How long does a DA have to file charges?

UPDATED: Nov 7, 2010

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How long does a DA have to file charges?

My son was arrested for indecent behavior with a juvenile. Happened in 03/10. How do you know if the DA will file charges? How long does it take for the DA to decide? All the lawyers I ask want me to pay the retainer first. I need to know if I need to retain a lawyer. Can I call the DA or is there anybody that can help me for free?

Asked on November 7, 2010 under Criminal Law, Louisiana


M.D., Member, California and New York Bar / FreeAdvice Contributing Attorney

Answered 12 years ago | Contributor

The amount of time between a criminal incident and when a suspect can be charged is governed by something called the "statute of limitations."  In most states, the limitations period for an offense such as this is several years.  If your son has already been arrested, you need to seek legal help ASAP.  Get one local to the area where all of this happened.  They will be able to use their local contacts toy your son's best advantage.  While there is no crystal ball as to if or when charges will be filed, having an attorney who practices in the court in question will can be invaluable.  Since money appears to be an issue for you, know that since this is a criminal matter, if your income is under a certain level your son will be appointed a PD.  If your income is too high you can try legal Aid (although it too has income requirements; I'm not sure if they will be the same).  Additionally, check to see if there is a law school nearby to where you live; they typically run free/low cost clinics that handle these type cases.  Also, contact the local Bar Association in county in question; it may have a list of attorneys who will take your son's case "pro bono" (for free) or at least for a reduced fee based on income/circumstances.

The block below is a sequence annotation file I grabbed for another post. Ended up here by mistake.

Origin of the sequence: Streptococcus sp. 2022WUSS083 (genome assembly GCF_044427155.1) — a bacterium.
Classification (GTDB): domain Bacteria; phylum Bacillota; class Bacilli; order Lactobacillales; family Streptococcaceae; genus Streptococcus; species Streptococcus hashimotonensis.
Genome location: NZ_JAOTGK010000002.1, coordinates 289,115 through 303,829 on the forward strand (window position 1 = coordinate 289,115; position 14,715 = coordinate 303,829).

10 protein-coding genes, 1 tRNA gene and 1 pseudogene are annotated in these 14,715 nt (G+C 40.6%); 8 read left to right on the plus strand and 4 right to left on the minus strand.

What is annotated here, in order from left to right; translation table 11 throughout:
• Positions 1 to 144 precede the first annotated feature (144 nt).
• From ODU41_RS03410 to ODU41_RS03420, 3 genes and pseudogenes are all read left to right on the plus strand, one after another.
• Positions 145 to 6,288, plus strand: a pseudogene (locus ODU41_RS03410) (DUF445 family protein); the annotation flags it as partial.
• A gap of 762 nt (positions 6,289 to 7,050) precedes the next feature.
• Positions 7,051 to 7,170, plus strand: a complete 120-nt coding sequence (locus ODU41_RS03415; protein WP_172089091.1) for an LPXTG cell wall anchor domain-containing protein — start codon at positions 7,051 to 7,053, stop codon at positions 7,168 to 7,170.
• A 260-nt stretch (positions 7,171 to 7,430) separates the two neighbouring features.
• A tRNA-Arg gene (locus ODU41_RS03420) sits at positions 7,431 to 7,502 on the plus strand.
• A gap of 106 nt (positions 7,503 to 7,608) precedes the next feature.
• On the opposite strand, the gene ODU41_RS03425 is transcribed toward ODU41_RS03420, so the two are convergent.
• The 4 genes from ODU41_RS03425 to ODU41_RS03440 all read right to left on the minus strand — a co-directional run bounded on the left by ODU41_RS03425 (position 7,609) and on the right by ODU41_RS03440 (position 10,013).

IMPORTANT NOTICE: The Answer(s) provided above are for general information only. The attorney providing the answer was not serving as the attorney for the person submitting the question or in any attorney-client relationship with such person. Laws may vary from state to state, and sometimes change. Tiny variations in the facts, or a fact not set forth in a question, often can change a legal outcome or an attorney's conclusion. Although has verified the attorney was admitted to practice law in at least one jurisdiction, he or she may not be authorized to practice law in the jurisdiction referred to in the question, nor is he or she necessarily experienced in the area of the law involved. Unlike the information in the Answer(s) above, upon which you should NOT rely, for personal advice you can rely upon we suggest you retain an attorney to represent you.

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